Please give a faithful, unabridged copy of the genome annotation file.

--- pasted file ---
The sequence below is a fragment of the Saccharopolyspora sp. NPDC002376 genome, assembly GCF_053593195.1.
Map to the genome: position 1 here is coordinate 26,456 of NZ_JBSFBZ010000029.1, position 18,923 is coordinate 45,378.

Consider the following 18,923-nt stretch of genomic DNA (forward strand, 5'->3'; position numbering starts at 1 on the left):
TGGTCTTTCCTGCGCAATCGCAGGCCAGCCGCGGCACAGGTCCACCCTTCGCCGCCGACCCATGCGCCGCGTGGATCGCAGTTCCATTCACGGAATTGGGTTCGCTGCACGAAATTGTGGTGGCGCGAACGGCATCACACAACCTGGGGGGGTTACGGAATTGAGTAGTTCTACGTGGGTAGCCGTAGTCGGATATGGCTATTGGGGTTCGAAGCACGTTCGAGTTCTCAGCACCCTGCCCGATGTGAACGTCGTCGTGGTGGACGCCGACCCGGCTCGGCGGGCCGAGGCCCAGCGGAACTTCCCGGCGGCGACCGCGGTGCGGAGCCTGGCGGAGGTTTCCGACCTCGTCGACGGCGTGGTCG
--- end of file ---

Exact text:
The sequence below is a fragment of the Saccharopolyspora sp. NPDC002376 genome, assembly GCF_053593195.1.
Map to the genome: position 1 here is coordinate 26,456 of NZ_JBSFBZ010000029.1, position 18,923 is coordinate 45,378.

Consider the following 18,923-nt stretch of genomic DNA (forward strand, 5'->3'; position numbering starts at 1 on the left):
TGGTCTTTCCTGCGCAATCGCAGGCCAGCCGCGGCACAGGTCCACCCTTCGCCGCCGACCCATGCGCCGCGTGGATCGCAGTTCCATTCACGGAATTGGGTTCGCTGCACGAAATTGTGGTGGCGCGAACGGCATCACACAACCTGGGGGGGTTACGGAATTGAGTAGTTCTACGTGGGTAGCCGTAGTCGGATATGGCTATTGGGGTTCGAAGCACGTTCGAGTTCTCAGCACCCTGCCCGATGTGAACGTCGTCGTGGTGGACGCCGACCCGGCTCGGCGGGCCGAGGCCCAGCGGAACTTCCCGGCGGCGACCGCGGTGCGGAGCCTGGCGGAGGTTTCCGACCTCGTCGACGGCGTGGTCG